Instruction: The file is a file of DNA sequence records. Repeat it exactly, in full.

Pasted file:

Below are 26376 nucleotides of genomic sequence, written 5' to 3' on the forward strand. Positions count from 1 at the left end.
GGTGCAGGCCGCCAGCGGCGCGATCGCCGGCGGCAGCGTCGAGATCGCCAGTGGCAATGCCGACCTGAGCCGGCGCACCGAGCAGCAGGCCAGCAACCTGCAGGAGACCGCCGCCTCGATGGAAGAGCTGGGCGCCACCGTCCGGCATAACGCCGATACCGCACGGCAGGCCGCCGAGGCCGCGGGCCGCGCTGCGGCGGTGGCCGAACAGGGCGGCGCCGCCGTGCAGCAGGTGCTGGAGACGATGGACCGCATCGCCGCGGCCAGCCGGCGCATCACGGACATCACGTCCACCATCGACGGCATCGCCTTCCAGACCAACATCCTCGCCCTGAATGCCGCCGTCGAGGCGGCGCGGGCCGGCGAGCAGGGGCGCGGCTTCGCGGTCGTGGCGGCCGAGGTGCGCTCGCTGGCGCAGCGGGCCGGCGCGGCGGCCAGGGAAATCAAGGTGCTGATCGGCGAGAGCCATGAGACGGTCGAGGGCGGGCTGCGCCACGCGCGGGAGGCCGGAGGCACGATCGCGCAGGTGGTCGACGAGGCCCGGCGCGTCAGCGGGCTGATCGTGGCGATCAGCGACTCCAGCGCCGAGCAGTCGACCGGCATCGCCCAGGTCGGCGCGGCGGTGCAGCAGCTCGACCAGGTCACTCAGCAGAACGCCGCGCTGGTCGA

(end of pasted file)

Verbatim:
Below are 26376 nucleotides of genomic sequence, written 5' to 3' on the forward strand. Positions count from 1 at the left end.
GGTGCAGGCCGCCAGCGGCGCGATCGCCGGCGGCAGCGTCGAGATCGCCAGTGGCAATGCCGACCTGAGCCGGCGCACCGAGCAGCAGGCCAGCAACCTGCAGGAGACCGCCGCCTCGATGGAAGAGCTGGGCGCCACCGTCCGGCATAACGCCGATACCGCACGGCAGGCCGCCGAGGCCGCGGGCCGCGCTGCGGCGGTGGCCGAACAGGGCGGCGCCGCCGTGCAGCAGGTGCTGGAGACGATGGACCGCATCGCCGCGGCCAGCCGGCGCATCACGGACATCACGTCCACCATCGACGGCATCGCCTTCCAGACCAACATCCTCGCCCTGAATGCCGCCGTCGAGGCGGCGCGGGCCGGCGAGCAGGGGCGCGGCTTCGCGGTCGTGGCGGCCGAGGTGCGCTCGCTGGCGCAGCGGGCCGGCGCGGCGGCCAGGGAAATCAAGGTGCTGATCGGCGAGAGCCATGAGACGGTCGAGGGCGGGCTGCGCCACGCGCGGGAGGCCGGAGGCACGATCGCGCAGGTGGTCGACGAGGCCCGGCGCGTCAGCGGGCTGATCGTGGCGATCAGCGACTCCAGCGCCGAGCAGTCGACCGGCATCGCCCAGGTCGGCGCGGCGGTGCAGCAGCTCGACCAGGTCACTCAGCAGAACGCCGCGCTGGTCGA